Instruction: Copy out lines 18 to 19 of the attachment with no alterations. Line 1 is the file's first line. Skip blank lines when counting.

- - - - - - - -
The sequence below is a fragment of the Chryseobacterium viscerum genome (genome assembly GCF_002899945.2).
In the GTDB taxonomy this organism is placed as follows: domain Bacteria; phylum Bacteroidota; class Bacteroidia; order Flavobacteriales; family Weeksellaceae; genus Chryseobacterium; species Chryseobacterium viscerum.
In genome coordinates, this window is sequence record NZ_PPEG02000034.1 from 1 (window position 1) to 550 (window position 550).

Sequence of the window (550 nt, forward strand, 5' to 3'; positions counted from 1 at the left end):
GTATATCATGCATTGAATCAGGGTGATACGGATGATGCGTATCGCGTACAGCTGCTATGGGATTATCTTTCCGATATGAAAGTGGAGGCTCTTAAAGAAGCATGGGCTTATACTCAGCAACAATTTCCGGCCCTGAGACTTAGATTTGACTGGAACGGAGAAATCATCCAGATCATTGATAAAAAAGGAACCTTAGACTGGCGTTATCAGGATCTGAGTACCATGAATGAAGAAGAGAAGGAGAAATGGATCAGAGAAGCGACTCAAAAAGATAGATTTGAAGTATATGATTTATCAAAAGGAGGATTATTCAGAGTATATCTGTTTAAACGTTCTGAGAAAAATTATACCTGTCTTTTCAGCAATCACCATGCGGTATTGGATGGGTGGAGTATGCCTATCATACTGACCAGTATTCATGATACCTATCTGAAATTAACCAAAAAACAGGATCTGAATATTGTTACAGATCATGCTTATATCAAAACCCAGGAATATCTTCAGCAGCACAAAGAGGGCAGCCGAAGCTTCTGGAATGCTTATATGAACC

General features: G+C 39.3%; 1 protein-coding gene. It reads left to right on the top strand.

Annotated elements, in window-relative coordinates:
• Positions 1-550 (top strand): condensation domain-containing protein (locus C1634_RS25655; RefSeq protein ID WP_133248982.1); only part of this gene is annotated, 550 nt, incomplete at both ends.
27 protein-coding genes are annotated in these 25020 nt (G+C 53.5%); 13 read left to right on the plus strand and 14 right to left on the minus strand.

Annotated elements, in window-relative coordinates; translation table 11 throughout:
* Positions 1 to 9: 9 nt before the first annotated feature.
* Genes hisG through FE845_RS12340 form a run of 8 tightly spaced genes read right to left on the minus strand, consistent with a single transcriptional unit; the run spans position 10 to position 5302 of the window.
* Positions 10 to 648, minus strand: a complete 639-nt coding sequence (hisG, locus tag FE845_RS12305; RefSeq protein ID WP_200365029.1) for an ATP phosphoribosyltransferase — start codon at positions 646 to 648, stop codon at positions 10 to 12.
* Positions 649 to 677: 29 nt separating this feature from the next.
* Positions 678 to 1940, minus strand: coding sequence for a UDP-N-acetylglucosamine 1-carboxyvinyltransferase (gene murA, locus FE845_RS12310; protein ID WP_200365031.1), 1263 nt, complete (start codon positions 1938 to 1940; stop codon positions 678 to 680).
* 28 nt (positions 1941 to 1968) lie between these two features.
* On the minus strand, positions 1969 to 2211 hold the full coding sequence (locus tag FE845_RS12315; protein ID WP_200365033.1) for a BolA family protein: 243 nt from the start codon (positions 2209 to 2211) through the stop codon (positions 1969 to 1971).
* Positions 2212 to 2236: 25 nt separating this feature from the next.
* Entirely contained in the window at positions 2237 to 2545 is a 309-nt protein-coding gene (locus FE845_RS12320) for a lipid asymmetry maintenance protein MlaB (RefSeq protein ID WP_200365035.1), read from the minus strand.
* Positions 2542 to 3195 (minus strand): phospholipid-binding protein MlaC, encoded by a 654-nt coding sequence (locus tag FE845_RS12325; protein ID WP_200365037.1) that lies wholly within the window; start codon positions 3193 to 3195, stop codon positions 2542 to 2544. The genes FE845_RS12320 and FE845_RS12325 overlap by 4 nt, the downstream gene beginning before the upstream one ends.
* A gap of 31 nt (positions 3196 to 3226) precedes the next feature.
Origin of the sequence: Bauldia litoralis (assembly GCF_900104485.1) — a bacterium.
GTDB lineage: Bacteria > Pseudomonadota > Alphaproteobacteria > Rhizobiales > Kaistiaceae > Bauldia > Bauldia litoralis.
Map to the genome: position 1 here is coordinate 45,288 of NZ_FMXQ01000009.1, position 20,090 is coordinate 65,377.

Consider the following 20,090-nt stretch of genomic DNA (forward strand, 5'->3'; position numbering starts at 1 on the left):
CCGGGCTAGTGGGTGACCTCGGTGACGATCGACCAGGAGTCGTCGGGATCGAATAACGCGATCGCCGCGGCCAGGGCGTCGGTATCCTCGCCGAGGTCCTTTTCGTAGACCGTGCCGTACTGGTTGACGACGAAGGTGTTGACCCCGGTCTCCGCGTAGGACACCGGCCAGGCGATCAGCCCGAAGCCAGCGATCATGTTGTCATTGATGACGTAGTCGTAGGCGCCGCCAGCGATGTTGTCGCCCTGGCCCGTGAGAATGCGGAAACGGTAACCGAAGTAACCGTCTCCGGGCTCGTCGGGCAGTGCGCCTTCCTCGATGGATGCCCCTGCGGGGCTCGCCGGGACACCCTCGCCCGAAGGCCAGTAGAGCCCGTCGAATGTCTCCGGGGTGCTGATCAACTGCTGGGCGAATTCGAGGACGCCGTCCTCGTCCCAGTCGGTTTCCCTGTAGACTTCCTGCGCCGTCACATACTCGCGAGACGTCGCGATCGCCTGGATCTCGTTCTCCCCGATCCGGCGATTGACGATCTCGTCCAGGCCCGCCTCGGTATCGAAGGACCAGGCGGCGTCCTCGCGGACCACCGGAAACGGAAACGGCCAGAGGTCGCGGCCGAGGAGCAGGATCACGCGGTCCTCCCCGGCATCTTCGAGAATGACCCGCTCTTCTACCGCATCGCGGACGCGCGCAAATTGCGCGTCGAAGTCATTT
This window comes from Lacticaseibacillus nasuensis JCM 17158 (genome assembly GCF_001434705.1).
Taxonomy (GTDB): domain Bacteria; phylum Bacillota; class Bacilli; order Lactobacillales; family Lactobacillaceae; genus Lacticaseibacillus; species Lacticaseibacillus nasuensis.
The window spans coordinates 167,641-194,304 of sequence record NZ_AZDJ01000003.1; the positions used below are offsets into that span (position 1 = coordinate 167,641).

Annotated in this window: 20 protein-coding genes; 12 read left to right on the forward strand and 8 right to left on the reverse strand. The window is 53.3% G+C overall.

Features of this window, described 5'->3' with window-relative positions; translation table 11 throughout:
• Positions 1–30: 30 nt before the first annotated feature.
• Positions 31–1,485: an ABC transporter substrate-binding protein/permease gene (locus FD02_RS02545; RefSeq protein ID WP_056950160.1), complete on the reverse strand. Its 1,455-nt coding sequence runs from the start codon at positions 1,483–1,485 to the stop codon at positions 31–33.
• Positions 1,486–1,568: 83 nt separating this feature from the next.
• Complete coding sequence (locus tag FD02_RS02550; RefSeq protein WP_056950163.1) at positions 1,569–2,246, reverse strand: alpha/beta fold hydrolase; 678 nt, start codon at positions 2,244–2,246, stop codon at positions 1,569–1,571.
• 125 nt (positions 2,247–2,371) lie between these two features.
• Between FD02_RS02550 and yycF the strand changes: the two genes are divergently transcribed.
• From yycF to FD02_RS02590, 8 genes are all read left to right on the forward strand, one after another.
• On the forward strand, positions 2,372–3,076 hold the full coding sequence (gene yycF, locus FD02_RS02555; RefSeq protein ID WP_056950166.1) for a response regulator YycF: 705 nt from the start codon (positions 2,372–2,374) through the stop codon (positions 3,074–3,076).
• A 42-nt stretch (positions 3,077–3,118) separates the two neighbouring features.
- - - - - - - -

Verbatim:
* Positions 2212 to 2236: 25 nt separating this feature from the next.
* Entirely contained in the window at positions 2237 to 2545 is a 309-nt protein-coding gene (locus FE845_RS12320) for a lipid asymmetry maintenance protein MlaB (RefSeq protein ID WP_200365035.1), read from the minus strand.